Kiersten Payne ’17

Project Title500 Years Later: Christianity in Post-Christian Wittenberg
Mentor – David L. Eastman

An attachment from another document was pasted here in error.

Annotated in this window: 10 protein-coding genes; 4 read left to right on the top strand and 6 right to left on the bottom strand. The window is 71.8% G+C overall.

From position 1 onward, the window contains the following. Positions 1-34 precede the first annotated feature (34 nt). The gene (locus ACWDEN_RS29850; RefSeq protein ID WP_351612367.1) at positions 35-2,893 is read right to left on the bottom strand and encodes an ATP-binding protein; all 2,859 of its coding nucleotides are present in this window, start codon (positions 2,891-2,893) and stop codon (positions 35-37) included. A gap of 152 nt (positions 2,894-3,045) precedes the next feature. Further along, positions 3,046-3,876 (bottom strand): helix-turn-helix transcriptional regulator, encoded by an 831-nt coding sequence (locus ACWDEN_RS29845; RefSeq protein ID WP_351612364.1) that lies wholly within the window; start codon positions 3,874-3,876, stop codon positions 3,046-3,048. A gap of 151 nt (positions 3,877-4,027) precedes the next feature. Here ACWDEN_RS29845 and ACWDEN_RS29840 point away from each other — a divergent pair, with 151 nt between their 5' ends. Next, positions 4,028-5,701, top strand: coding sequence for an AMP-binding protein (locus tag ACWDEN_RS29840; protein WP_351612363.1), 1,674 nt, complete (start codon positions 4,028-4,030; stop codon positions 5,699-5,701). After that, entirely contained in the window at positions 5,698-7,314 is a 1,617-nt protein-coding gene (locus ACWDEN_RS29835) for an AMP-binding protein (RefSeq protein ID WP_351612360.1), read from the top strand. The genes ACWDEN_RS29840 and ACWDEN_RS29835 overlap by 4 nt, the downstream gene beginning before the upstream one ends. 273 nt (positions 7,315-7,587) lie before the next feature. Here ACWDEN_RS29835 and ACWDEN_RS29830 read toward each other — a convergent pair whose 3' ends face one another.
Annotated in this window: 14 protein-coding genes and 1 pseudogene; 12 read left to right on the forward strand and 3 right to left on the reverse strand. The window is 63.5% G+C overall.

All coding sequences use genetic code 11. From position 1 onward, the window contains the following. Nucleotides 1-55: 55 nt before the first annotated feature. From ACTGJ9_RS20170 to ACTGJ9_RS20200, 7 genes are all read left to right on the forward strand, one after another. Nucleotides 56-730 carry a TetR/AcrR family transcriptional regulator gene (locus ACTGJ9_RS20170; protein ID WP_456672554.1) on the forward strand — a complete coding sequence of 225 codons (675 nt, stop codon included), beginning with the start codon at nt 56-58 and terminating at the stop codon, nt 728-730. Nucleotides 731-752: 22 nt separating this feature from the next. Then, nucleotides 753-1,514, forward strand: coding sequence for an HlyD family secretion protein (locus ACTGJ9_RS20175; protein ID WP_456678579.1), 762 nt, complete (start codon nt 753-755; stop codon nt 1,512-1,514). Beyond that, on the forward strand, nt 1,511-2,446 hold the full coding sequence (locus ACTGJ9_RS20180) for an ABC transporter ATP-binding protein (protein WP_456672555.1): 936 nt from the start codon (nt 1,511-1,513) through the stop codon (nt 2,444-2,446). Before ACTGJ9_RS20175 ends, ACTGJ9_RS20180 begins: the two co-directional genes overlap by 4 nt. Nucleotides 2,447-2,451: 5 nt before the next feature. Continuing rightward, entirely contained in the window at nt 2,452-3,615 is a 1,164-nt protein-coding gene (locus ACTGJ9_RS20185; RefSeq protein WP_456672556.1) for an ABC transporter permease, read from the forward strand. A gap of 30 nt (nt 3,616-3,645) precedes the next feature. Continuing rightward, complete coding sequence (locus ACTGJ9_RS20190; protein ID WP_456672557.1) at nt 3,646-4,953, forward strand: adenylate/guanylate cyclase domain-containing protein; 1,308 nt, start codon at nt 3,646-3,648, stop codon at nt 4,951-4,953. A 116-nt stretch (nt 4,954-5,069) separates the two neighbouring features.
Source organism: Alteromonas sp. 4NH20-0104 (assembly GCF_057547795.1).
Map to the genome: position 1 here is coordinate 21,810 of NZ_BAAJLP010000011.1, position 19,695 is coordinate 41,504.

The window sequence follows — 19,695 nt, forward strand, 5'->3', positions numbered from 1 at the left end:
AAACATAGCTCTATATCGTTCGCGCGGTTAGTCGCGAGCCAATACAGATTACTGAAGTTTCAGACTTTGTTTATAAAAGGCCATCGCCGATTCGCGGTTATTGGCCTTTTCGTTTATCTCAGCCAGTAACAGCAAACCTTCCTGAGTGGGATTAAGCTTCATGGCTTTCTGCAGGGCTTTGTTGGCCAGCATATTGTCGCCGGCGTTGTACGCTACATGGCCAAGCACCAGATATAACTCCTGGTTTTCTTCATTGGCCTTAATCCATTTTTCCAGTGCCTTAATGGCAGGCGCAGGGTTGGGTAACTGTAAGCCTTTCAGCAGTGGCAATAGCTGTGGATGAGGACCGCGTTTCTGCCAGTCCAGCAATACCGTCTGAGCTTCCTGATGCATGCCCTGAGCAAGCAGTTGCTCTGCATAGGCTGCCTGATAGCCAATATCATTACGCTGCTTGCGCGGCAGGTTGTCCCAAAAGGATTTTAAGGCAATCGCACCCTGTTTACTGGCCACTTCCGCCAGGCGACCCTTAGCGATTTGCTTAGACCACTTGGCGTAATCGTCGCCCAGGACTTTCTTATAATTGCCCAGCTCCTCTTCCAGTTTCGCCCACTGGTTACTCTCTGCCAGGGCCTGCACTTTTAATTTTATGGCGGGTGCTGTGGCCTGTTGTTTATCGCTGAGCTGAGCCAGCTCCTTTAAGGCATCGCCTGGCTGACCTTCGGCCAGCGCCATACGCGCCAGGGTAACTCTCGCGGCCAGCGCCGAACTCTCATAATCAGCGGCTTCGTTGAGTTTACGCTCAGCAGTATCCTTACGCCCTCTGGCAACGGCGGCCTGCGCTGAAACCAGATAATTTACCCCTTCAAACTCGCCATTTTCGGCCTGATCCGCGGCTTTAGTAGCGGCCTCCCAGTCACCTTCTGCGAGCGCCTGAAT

In May and June of 2016 I travelled to Wittenberg, Germany to learn about the experiences of Christians living in the city, which is historically and religiously significant (it is considered to be the birthplace of the Reformation) but is now highly secular and, in many ways, “post-Christian.” In addition to participating in educational experiences focused primarily around Martin Luther, I conducted interviews with a variety of people living in Wittenberg and the surrounding area. I interviewed fifteen people, averaging 45 minutes an interview, and through these conversations I was able to learn about various elements of the intersection of religion and society in former East Germany. I asked interviewees how they felt the religious history of their city influenced their faith, why they thought the Christian population was so small in the area, if they considered Germany and/or Europe to be “post-Christian,” and many other questions relating to their religious experience. In this project I synthesize the conversations I had with these Wittenbergers and provide a snapshot of Wittenberg’s unique intersection of secularization and religion. This is particularly relevant now, as 2017 will be the 500th anniversary of the publication of Luther’s 95 Theses, which launched the Reformation. As this milestone is approached, it is important to recognize and explore not only the historical implication of the 95 Theses, but also the complexities of the people living within the intersection of past and present on a day-to-day basis.